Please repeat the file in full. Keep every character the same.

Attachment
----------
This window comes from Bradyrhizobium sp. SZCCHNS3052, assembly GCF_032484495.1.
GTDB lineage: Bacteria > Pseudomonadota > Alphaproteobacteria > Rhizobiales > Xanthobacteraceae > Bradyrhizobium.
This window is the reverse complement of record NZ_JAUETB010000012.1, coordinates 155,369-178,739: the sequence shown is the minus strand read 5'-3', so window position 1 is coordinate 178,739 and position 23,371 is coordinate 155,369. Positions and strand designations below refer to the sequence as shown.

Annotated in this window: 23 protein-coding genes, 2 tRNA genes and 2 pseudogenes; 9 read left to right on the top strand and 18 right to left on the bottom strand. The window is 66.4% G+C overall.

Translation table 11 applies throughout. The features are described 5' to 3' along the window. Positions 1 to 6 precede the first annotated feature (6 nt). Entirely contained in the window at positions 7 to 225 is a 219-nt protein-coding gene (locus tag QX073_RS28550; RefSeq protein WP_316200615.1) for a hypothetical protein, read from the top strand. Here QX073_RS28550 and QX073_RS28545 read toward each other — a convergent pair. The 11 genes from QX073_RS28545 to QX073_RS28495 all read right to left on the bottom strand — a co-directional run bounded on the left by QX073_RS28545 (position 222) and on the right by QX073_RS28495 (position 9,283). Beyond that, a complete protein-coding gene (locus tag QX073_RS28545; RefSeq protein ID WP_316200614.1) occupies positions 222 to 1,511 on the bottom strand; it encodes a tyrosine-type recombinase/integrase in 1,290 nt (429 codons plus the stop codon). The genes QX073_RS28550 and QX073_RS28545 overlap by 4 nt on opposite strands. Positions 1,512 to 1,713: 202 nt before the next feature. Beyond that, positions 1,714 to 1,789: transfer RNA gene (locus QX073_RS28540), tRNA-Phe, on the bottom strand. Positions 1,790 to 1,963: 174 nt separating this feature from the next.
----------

This window comes from Bradyrhizobium sp. SZCCHNS3052, assembly GCF_032484495.1.
GTDB lineage: Bacteria > Pseudomonadota > Alphaproteobacteria > Rhizobiales > Xanthobacteraceae > Bradyrhizobium.
This window is the reverse complement of record NZ_JAUETB010000012.1, coordinates 155,369-178,739: the sequence shown is the minus strand read 5'-3', so window position 1 is coordinate 178,739 and position 23,371 is coordinate 155,369. Positions and strand designations below refer to the sequence as shown.

Annotated in this window: 23 protein-coding genes, 2 tRNA genes and 2 pseudogenes; 9 read left to right on the top strand and 18 right to left on the bottom strand. The window is 66.4% G+C overall.

Translation table 11 applies throughout. The features are described 5' to 3' along the window. Positions 1 to 6 precede the first annotated feature (6 nt). Entirely contained in the window at positions 7 to 225 is a 219-nt protein-coding gene (locus tag QX073_RS28550; RefSeq protein WP_316200615.1) for a hypothetical protein, read from the top strand. Here QX073_RS28550 and QX073_RS28545 read toward each other — a convergent pair. The 11 genes from QX073_RS28545 to QX073_RS28495 all read right to left on the bottom strand — a co-directional run bounded on the left by QX073_RS28545 (position 222) and on the right by QX073_RS28495 (position 9,283). Beyond that, a complete protein-coding gene (locus tag QX073_RS28545; RefSeq protein ID WP_316200614.1) occupies positions 222 to 1,511 on the bottom strand; it encodes a tyrosine-type recombinase/integrase in 1,290 nt (429 codons plus the stop codon). The genes QX073_RS28550 and QX073_RS28545 overlap by 4 nt on opposite strands. Positions 1,512 to 1,713: 202 nt before the next feature. Beyond that, positions 1,714 to 1,789: transfer RNA gene (locus QX073_RS28540), tRNA-Phe, on the bottom strand. Positions 1,790 to 1,963: 174 nt separating this feature from the next.